Iranians are fatigued by the constant failure of negotiations. Opinion polls now suggest that the most popular public figure is Qassem Soleimani, who commands the Qods Force – the IRGC’s regional operations unit.

He has clearly moved beyond a purely confrontational approach to develop an anti-Western but pro-engagement stance that is similar to President Vladimir Putin’s strategy.

Over the past 30 years the Islamic Republic has proven its resilience, taking a more pragmatic approach to crises than many external observers have admitted. Its fragmented power structure has created a very complex and lengthy decision-making process, but it has also ensured that Iran rarely makes radical decisions, despite its rhetorical outbursts.

Is the pendulum slowing?

In the absence of new and significant developments, it is likely that the pendulum will swing again to support for a confrontational discourse, but each time a mainstream political faction dominates, the approach is adjusted.

Just as Rohani differed from Khatami, the next confrontational president will differ from Ahmadinejad.

The February 2020 Majles and June 2021 presidential elections are impossible to predict because of the innumerable domestic, regional, and international factors that will feed into the result. What can be said with certainty, however, is that external pressure and animosity will boost the influence of the confrontational faction.

Another important issue is the question of succession to Ayatollah Khamenei if he should die or become unfit to rule.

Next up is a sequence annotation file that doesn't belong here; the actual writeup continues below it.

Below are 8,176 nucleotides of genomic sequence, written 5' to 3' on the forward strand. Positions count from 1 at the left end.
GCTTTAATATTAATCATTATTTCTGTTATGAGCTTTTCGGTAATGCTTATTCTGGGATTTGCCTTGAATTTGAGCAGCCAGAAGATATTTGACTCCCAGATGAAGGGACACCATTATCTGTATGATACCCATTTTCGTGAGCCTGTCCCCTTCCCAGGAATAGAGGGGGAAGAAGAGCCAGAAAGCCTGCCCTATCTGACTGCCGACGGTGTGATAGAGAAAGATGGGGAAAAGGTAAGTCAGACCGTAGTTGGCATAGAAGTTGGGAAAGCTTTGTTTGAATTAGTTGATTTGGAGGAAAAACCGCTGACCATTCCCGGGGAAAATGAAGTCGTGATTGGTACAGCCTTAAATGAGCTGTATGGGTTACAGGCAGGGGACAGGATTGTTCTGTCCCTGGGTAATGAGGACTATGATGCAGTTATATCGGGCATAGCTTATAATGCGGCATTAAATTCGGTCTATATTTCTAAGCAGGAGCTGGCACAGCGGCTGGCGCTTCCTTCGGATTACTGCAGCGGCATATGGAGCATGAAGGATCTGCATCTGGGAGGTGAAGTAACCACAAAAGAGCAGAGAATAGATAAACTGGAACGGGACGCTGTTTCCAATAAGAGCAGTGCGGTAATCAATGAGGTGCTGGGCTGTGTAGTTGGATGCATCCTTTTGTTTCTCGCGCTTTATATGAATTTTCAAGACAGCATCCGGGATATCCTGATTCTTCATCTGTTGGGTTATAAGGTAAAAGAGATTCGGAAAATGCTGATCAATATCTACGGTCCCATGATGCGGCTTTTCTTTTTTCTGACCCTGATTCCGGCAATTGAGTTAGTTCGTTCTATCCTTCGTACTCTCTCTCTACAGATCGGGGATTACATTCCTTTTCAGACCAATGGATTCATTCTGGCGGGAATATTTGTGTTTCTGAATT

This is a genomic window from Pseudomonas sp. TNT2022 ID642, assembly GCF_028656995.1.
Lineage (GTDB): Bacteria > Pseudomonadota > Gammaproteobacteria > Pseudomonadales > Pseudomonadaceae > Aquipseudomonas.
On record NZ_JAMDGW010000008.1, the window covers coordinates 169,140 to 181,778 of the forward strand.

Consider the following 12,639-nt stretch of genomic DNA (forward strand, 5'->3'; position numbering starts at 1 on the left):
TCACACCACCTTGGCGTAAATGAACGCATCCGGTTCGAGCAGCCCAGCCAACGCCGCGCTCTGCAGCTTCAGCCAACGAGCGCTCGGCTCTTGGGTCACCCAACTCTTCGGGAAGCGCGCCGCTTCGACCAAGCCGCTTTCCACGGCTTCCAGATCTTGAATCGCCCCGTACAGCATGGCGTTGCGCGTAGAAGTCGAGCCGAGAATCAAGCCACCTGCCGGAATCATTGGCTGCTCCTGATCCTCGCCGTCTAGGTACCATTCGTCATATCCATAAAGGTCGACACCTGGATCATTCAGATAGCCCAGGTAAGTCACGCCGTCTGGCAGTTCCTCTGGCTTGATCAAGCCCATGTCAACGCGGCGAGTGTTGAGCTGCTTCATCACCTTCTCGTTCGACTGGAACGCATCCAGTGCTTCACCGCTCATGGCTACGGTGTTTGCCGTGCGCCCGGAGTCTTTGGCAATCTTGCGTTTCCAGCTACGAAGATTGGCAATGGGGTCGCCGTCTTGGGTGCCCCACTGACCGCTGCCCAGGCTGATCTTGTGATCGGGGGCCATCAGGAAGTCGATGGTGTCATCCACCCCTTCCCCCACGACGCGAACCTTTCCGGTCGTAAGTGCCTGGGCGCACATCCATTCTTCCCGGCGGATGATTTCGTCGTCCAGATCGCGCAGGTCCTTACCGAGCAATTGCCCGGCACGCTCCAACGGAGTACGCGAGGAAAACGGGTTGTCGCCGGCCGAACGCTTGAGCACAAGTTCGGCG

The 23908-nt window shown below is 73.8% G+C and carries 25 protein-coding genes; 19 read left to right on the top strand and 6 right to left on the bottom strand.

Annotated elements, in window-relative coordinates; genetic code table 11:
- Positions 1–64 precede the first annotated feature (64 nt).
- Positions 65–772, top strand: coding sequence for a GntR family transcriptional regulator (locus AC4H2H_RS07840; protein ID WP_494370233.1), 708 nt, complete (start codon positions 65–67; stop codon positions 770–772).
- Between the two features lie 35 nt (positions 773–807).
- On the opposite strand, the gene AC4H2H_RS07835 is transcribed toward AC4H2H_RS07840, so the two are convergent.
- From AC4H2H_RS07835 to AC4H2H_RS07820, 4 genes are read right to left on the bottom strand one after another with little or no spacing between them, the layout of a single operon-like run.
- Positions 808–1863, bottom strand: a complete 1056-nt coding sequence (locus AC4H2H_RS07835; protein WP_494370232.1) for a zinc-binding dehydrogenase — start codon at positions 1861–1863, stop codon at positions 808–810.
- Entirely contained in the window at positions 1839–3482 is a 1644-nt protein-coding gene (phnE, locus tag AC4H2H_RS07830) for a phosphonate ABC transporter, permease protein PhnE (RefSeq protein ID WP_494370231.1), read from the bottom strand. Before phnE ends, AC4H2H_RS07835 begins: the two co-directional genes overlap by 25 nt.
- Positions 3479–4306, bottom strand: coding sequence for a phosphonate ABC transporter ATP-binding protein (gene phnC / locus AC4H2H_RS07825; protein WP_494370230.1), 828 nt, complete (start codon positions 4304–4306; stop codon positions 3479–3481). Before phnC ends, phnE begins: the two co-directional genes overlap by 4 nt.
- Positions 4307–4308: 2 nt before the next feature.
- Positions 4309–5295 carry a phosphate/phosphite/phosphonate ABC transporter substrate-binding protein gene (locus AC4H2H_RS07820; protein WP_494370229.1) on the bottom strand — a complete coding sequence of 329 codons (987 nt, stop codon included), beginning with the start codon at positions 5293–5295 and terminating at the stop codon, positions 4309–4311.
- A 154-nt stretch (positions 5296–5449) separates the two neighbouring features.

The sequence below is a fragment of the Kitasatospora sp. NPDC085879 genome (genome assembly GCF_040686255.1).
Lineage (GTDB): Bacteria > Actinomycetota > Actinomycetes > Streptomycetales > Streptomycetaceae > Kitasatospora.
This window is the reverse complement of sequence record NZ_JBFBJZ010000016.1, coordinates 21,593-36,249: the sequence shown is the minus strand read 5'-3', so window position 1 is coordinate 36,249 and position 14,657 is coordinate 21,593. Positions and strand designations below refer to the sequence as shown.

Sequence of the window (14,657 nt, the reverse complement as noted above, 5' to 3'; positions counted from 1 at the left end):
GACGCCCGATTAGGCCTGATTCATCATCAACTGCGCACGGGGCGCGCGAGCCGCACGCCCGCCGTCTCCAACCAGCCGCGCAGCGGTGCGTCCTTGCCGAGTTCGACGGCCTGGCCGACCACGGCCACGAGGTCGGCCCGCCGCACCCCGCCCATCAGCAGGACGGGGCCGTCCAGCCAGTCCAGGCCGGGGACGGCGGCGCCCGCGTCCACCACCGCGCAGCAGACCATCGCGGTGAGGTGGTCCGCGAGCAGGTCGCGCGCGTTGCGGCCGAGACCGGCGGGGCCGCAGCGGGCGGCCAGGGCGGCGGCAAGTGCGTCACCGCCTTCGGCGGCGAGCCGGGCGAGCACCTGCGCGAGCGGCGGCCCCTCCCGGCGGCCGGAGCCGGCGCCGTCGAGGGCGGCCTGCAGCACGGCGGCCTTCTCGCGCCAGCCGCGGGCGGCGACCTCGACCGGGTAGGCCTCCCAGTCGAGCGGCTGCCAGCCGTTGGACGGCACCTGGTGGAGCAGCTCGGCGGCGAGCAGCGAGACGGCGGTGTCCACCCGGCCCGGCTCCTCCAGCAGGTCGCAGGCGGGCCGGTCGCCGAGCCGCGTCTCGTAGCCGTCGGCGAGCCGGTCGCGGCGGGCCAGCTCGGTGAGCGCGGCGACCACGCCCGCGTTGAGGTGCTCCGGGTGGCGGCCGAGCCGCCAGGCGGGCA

Additionally, recent protests against clear deficiencies in economic management have made their mark – and the senior leadership wishes to shift the balance of power in order to address the country’s lack of professionalism and efficiency.

This process is coinciding with deliberations on the question of Khamenei’s successor. Diverse scenarios are being considered:

  • Before electing the new Supreme Leader, some of his responsibilities may be transferred to other power centres – various councils, the president, the Assembly of Experts, and so forth – so that the next leader exerts less pressure on the decision-making processes.
  • The overall system may stay the same and Khamenei would be replaced by a conservative cleric such as Ebrahim Raissi.
  • A moderate cleric such as Hassan Khomeini – the first Supreme Leader’s grandson – could become the next leader and begin reforming the political structure.

The outcome of these deliberations will depend on both external and internal dynamics.

As Iran Strategic Focus celebrates its 30th anniversary, the Islamic Republic is preparing to celebrate its 40th in February 2019. Despite all its challenges, the regime remains resilient and capable of adapting to new realities. Political risks and sanctions remain on Iran’s horizon – but each time the pendulum swings in the other direction, it gets closer to the centre.